Jeanne Safer didn’t need a study to tell her that sibling aggression can cause a child as much distress as being bullied by a peer.
Safer, a psychoanalyst and author of Cain’s Legacy: Liberating Siblings from a Lifetime of Rage, Shame, Secrecy and Regret (Basic Books), hears it from her patients, many of whom are carrying mental — and sometimes physical — scars from familial skirmishes well into adulthood.
“Being bullied by someone you live with 24/7 for 20 years of your life has at least the same effect as a kid on the school ground? This is news?” Safer asks rhetorically. “You’re bullied in your safe haven, in your bedroom, at the dinner table, in the backyard, when your friends come over. This is a problem hiding in plain sight.”
Not anymore. A recent study in the journal Pediatrics finds that sibling aggression is associated with “significantly worse” mental health in children and adolescents compared to kids who don’t experience it. Researchers interviewed kids ages 10 to 17 and caregivers of children up to 9 years old to measure the fallout from physical assaults, destruction or theft of property, threats, name-calling and other psychological aggression.
One-third of the children said they were victimized by a brother or sister in the previous year and reported higher rates of anxiety, depression and anger as a result.
“What has been accepted as normal or even good training between siblings is looked at very differently when the same behaviors happen between peers,” says lead author Corinna Jenkins Tucker, an associate professor of family studies at the University of New Hampshire. “It’s a subject that’s typically been dismissed or chalked up to sibling rivalry. But you can have a natural rivalry that doesn’t end with someone feeling like a victim.”
Tucker said she hopes the results will change the way we approach sibling relationships. “There are lots of programs out there to prevent peer aggression, but rarely is there a focus on sibling aggression,” she said.
The Centers for Disease Control and Prevention identifies bullying as a major public health concern, citing research that shows children who are bullied are at greater risk for depression and anxiety, lower academic scores and broader health complaints that can last into adulthood.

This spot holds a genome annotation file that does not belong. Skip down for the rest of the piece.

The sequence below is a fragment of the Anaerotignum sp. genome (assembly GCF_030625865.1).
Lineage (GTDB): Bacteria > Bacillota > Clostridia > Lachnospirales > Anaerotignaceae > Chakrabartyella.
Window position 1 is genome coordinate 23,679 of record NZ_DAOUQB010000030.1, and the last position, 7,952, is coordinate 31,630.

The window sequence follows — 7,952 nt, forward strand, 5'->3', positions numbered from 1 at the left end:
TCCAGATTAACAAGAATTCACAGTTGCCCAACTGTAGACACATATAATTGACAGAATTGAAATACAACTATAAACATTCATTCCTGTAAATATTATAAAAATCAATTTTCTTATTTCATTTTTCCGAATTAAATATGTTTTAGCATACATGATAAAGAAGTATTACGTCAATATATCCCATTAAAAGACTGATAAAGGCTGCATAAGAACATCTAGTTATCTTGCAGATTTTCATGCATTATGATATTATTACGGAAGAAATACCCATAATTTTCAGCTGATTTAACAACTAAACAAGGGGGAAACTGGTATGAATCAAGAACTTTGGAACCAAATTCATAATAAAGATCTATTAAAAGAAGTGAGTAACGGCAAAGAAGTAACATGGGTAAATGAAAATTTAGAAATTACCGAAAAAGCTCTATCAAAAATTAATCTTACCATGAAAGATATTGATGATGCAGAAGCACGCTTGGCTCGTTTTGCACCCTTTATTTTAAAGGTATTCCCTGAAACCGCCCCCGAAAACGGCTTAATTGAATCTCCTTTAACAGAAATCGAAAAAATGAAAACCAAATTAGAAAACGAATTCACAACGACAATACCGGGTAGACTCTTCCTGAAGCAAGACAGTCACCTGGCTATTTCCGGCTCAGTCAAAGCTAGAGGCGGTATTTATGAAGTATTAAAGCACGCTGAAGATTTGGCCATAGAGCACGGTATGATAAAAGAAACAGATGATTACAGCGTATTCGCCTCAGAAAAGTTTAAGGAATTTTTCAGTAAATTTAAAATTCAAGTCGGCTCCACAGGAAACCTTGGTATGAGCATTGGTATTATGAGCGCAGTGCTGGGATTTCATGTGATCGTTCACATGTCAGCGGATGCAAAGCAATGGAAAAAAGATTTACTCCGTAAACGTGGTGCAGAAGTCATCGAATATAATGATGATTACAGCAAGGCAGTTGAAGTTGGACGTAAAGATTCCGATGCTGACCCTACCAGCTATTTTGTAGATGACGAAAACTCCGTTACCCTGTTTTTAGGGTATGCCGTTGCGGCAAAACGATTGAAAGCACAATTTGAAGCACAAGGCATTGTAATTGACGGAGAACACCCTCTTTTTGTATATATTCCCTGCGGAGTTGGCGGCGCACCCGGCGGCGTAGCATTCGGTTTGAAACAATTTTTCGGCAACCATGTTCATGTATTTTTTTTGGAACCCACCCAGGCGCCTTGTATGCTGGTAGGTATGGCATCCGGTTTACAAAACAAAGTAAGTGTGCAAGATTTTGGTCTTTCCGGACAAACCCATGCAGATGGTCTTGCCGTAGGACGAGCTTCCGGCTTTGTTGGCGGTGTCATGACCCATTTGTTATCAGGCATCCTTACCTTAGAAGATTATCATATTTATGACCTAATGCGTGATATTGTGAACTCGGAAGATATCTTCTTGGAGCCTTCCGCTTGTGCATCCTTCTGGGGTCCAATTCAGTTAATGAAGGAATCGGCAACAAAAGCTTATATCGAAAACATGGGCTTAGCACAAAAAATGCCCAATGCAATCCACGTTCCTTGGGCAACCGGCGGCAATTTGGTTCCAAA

“The mobilization to prevent and stop peer victimization and bullying should expand to encompass sibling aggression as well,” the study states. “Parents, pediatricians and the public should treat sibling aggression as potentially harmful and something not to be dismissed as normal, minor or even beneficial.”
A conflict-free home is an unrealistic goal — and also an undesirable one, experts say. Conflict can be a powerful teacher.
“Brothers and sisters are going to fight,” says Tucker. “Why not teach the more constructive forms of conflict management and conflict resolution?”
Too often, says Safer, parents turn a blind eye to the sparring. “They have no clue what to do, so they justify it. ‘Oh, it’s not so bad. It toughens them up. It builds character.’ ”
If they step in at all, she says, many parents do so on behalf of the abusive sibling.
“Many times the problem child is the one who gets more help or sympathy and the healthy sibling is told to be more understanding and compassionate,” she says. “That stays with you. I see people well into middle age who feel guilty about being abused. Who feel they weren’t sufficiently compassionate” toward their troubled sibling, even in light of the abuse.”
Far better to draw a firm distinction about what’s acceptable and what’s not. “Parents need to tell the abused child, ‘You do not have to tolerate this, and I will help you defend yourself. I will get your brother or sister professional help, and I will not permit them to harm you,’” Safer says.